• The registration process is highly bureaucratic, posing unnecessary barriers, and we recommend that it be simplified. For reasons noted above, we recommend that Article 12 be amended to delete the requirement of a “profile” of the country representative, letter of support from the government and letter from the Commune or Sangkat Chief, and replace this with a simple requirement of a name and address. The requirements relating to financial statements should also be simplified.
    • Procedural safeguards, such as timelines, should be added to the registration process, along with the grounds that would justify a refusal and a right of appeal to the courts.
    • The grounds for termination of the work of a foreign group, set out in Article 17, are far too broad and vague, including such issues as harming local culture and customs. These should be limited to the grounds which are in conformity with the grounds for restricting freedom of association in Article 22(2) of the ICCPR.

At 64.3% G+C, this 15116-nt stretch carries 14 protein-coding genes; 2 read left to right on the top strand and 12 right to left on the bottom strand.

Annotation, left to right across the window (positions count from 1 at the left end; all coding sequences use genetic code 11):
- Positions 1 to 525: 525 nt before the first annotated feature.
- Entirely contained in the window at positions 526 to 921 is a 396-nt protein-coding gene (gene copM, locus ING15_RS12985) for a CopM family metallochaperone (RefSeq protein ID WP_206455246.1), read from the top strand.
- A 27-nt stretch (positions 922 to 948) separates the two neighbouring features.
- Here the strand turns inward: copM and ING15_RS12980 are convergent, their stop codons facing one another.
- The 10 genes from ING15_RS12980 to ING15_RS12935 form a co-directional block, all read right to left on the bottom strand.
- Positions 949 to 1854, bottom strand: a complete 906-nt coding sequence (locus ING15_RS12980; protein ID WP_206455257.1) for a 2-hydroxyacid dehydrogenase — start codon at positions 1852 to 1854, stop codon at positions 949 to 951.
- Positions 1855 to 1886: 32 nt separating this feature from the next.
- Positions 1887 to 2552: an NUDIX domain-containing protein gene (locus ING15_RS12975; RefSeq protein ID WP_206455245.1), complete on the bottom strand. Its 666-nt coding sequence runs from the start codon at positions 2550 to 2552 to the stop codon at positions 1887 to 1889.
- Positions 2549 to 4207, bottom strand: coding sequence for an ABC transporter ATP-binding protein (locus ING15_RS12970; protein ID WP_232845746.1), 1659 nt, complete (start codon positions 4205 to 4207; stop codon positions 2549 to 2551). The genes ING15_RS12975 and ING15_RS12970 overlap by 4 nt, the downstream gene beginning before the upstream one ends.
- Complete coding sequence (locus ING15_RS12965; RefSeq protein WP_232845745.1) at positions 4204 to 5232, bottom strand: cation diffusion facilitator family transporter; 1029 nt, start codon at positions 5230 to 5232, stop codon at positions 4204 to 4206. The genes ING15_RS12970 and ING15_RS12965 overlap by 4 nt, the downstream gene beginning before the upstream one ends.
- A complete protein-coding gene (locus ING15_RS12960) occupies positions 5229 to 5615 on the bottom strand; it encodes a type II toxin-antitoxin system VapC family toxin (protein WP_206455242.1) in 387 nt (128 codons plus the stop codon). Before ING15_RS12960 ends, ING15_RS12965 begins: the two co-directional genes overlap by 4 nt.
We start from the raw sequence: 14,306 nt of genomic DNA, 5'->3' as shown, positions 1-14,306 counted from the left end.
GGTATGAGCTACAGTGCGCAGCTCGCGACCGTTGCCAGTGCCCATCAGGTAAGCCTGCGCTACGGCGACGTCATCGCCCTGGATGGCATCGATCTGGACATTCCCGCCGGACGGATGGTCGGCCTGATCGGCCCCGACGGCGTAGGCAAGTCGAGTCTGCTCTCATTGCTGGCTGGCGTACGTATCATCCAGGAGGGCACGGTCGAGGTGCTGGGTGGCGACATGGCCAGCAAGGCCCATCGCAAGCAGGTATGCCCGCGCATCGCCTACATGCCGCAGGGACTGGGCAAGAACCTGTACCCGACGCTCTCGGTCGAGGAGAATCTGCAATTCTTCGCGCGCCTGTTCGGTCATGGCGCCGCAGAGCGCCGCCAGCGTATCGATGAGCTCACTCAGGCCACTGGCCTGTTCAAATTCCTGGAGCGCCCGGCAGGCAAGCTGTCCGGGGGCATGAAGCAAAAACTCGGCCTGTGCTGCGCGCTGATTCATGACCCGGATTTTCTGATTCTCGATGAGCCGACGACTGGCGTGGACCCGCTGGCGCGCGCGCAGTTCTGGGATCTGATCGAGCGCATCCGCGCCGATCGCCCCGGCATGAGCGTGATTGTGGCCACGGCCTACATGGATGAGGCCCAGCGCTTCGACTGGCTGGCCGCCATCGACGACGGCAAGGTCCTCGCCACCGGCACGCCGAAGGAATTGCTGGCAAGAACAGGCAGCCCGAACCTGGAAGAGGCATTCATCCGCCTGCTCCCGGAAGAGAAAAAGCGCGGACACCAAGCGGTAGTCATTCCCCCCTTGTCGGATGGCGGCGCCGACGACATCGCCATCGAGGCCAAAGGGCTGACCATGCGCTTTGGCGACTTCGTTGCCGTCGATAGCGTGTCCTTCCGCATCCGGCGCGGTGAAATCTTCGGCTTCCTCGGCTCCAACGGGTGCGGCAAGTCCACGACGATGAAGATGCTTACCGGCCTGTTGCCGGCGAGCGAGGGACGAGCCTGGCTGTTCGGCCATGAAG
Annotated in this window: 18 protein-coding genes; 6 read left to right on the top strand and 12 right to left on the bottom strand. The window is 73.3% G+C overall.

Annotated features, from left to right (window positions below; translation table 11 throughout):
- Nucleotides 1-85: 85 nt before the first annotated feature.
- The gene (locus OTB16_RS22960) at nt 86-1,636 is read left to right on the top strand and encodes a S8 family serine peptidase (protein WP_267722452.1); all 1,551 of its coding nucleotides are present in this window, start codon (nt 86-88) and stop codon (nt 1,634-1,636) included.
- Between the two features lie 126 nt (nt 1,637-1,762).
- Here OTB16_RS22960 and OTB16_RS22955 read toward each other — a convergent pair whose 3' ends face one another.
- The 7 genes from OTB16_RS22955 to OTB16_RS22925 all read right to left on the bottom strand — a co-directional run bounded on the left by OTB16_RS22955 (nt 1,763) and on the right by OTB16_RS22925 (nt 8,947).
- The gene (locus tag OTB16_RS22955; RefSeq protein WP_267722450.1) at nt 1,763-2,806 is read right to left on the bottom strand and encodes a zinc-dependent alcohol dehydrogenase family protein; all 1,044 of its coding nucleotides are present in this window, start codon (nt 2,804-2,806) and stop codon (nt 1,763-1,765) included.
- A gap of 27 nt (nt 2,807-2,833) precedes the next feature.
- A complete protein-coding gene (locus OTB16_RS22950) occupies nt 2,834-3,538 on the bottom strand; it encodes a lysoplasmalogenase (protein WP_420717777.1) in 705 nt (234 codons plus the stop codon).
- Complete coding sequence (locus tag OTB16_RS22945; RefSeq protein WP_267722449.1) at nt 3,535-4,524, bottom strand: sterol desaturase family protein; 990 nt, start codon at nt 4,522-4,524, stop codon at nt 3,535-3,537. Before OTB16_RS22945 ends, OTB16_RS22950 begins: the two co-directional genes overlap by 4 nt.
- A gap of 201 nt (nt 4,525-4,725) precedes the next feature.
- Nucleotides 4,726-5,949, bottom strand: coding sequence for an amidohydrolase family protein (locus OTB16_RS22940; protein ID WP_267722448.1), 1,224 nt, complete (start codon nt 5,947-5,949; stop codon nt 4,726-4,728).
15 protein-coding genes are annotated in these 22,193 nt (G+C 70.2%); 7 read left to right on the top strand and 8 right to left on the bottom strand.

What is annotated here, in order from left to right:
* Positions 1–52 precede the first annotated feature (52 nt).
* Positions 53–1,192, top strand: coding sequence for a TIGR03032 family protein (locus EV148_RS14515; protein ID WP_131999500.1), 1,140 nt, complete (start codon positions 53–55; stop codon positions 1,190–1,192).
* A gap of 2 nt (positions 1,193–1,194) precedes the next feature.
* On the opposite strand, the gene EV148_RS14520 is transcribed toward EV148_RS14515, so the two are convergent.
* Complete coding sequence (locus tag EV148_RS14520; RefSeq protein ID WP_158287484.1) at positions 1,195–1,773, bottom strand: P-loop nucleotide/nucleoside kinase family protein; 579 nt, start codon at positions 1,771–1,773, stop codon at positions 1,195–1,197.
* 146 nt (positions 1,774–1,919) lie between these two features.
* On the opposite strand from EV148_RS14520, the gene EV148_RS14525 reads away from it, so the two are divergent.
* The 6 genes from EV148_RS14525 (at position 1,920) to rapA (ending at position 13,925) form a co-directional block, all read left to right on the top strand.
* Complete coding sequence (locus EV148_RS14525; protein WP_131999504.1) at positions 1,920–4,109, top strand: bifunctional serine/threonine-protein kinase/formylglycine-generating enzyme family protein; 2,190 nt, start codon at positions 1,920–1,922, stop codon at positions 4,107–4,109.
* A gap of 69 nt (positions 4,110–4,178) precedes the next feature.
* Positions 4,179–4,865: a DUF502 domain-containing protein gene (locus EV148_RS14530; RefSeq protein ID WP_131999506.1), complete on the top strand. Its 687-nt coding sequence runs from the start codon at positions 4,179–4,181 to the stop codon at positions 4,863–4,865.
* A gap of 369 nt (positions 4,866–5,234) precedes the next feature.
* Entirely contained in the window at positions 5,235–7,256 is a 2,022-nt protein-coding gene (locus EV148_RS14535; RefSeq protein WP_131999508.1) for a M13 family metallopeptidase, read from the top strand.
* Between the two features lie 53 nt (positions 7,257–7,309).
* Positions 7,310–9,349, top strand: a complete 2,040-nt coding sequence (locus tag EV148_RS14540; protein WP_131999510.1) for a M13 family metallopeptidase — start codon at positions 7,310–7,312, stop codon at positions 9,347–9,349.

• The requirement of renewal every three years opens foreign associations and NGOs to potential official harassment in the renewal process. The United Nations Special Rapporteur on Human Rights Defenders has expressed concern that requirements for renewals can result in self-censorship, inappropriate compliance or corruption of foreign associations or NGOs. We recommend that the law be amended to remove time limits on the period of registration.
    • Article 15 requires foreign groups to have a “sufficient budget” to conduct their activities. There is no justification for this requirement, which creates opportunities for arbitrary or politicized delays and decision making. We recommend this requirement be eliminated.
    • Article 15 provides for a cap of 25% for administrative expenses. Caps on administrative expenses are not legitimate as they are arbitrary and discriminatory, and fail to take into account the diverse nature of non-profit groups and variable costs of providing different sorts of services. We recommend that the requirement be eliminated.